a whole subdivision
you'll find plumbing,
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n this week's sedrah we
again read the dramatic sto-
ry of the reunion of Jacob
and Joseph in Egypt. We
read of the son who kept the im-
age of his father alive for so
many years and of the father
who had given up on life be-
cause he thought that this, his
favorite son, had been killed
years before. One would expect
this reunion to be filled with
pathos and pent up emotions.
Indeed, Joseph reacted with
strong and emotional feelings.
"And he (Joseph) fell on his (Ja-
cob's) neck and wept on his neck
a long time." (Genesis 46:29).
But what of Jacob, the aged
father? No embracing, no emo-
tions, no tears, no feeling? No,
our rabbis tell us. In a cryptic
comment quoted by Rashi, they
tell us: "Jacob neither embraced
nor kissed Joseph, for he was
occupied with reading of the
Sh'ma!" (See Rashi on Genesis
How terribly strange and
anti-climactic. One is even
tempted to say how cruel! Here
in the flesh is his beloved son,
whom he had given up for dead
decades ago, the son for whom
he had woven the beautiful coat
of many colors, the son who had
visited him in his thoughts for
years and years and whose ter-
rible murder he had relived so
many painful times; and here
he is now, alive and well and
the second in command to
Pharaoh — and when Joseph
runs toward him and warmly
embraces him, Jacob turns
aside and recites the Sh'ma.
Where was the ecstatic joy
and sweeping happiness of a
grateful father? Did our rabbis
mean to say that a normal
parental response was not in or-
der? Were they out to impose
an inhumanly rigid discipline
on our emotions? And why the
Sh'ma at this particular time?
The best way to understand
this enigmatic rabbinic com-
ment is through an under-
standing of what fatherhood
represents and also what the
Sh'ma symbolizes in our Jew-
Sh'ma is our most profound
expression of the unity of God.
It is the cornerstone of our faith
for it establishes the Malchut
Shamayim, the domination of
God over the world. It is a com-
mitment which affirms the cen-
trality of Godliness in our
personal lives and in the life of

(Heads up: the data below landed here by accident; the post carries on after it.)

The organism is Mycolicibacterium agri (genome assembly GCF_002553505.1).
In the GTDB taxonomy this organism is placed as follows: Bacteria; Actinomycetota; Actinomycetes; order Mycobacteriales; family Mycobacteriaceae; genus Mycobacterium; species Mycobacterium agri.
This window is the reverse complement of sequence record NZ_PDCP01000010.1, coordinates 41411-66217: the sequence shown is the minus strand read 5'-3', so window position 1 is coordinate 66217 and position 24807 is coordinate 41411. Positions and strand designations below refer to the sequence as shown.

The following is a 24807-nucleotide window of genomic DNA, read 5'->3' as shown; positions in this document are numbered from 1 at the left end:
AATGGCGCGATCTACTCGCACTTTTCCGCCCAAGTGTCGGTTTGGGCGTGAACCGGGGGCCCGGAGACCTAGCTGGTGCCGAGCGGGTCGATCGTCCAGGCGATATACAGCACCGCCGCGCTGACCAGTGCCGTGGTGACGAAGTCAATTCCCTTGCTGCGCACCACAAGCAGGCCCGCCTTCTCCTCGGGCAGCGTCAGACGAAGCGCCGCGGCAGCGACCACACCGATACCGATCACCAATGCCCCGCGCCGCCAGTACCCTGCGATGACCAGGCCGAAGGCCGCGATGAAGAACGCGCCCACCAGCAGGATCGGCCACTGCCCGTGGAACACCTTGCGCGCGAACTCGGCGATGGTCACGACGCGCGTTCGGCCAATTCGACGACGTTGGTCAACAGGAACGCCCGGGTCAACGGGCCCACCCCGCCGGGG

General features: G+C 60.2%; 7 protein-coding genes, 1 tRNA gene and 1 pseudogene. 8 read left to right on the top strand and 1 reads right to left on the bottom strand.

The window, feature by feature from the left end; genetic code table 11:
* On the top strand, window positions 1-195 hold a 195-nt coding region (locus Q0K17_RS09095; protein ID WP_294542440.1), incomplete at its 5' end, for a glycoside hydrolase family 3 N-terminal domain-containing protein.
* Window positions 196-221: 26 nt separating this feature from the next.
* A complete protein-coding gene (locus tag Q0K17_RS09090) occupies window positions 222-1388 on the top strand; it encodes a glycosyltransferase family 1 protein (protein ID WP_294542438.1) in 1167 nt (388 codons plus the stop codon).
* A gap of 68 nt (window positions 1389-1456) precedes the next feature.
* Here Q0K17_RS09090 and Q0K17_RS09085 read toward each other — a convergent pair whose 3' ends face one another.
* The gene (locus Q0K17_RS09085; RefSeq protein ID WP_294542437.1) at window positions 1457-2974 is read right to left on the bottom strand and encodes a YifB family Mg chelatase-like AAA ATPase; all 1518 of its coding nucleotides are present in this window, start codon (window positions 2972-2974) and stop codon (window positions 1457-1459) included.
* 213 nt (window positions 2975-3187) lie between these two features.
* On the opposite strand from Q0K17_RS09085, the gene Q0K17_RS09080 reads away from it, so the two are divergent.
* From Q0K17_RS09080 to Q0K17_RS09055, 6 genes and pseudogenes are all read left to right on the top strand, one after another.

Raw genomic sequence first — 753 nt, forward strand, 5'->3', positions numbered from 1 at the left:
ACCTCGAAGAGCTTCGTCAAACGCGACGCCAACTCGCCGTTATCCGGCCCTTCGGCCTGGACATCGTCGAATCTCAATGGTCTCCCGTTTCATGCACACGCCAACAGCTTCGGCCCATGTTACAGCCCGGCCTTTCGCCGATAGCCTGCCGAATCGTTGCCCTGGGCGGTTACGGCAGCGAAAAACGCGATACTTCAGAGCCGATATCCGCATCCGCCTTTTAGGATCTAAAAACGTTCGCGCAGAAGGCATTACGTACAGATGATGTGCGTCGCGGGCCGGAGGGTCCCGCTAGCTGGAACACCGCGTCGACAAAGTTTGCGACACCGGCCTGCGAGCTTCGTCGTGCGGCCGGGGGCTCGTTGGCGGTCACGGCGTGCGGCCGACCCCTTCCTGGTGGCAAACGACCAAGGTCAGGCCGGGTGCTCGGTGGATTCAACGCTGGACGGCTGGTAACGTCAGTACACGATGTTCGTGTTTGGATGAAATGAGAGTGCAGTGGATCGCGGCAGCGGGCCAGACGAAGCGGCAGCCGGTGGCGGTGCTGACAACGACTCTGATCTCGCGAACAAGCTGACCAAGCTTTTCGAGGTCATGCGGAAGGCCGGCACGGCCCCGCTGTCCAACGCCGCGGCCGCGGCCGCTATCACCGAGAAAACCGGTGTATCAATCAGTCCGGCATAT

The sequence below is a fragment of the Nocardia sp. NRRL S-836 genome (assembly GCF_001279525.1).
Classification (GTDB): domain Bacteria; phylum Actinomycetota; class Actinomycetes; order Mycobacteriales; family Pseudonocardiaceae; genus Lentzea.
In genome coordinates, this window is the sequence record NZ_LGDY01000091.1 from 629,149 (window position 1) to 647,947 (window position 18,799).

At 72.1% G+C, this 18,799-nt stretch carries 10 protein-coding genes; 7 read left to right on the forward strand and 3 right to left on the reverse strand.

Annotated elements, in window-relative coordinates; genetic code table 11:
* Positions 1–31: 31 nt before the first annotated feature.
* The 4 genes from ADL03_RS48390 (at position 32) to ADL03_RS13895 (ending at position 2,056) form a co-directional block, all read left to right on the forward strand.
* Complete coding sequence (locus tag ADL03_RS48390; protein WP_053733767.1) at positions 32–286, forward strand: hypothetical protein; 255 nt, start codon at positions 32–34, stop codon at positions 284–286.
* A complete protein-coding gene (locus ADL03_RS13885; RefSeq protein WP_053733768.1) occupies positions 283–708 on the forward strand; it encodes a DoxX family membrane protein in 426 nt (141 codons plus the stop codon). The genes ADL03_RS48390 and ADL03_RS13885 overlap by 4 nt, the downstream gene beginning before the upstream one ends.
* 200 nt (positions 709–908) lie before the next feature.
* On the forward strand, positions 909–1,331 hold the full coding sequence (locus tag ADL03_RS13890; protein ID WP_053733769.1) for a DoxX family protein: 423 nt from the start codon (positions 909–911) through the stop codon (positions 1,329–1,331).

Morton Yolkut is rabbi of Congre-
gation B'nai David.
What is the meaning of fa-
therhood in the Jewish tradi-
tion? Fatherhood is not merely
a physical guardianship; it is
a spiritual obligation to endow
our children with a sense of
meaning, purpose and commit-
ment that emanates out of a
God-centered lifestyle. Father-
hood in the Jewish Weltan-
schauung is not realized by
being a "pal" to the child or even
in providing the child with life's
material needs and luxuries. It
is expressed by inculcating the
child with a sense of spiritual-
ity, a sense of living life with a
transcendent purpose. The suc-
cessful father, Jewishly speak-
ing, is one who has inspired his
child to cherish Torah and tra-
dition regardless of the chal-
lenges and vicissitudes of life.
When Jacob was reunited
with his beloved son, he was not
only happy, but also concerned.
Jacob feared that Joseph in his
climb to the top of the Egyptian
ladder of success might have
abandoned the most funda-
mental teaching of Judaism.
Now that Joseph was a mover
and a shaker, the chief eco-
nomic czar and in charge of a
mighty empire, perhaps he had
forsaken the faith of his fathers.
Jacob's question was: Could his
son still recite the Sh'ma? Could
he yet affirm the tradition and
ideals of his youth? If he could,
it would mean that he had not
lost a son, either physically or
Therefore, when Jacob and
Joseph are finally reunited,
Joseph fell on his father's neck
and kissed him. Jacob, howev-
er, said the Sh'ma; this was his
way of making the physical re-
union with his son a spiritual
experience as well. In this way
he could dramatize his fears
and underscore his expecta-
tions. Jacob's response indicates
what he expected of his Jewish
son and thereby exemplified
what it means to be a Jewish fa-
Visit the sick, for sympathy
lightens pain . . . but fatigue
him not by staying too long.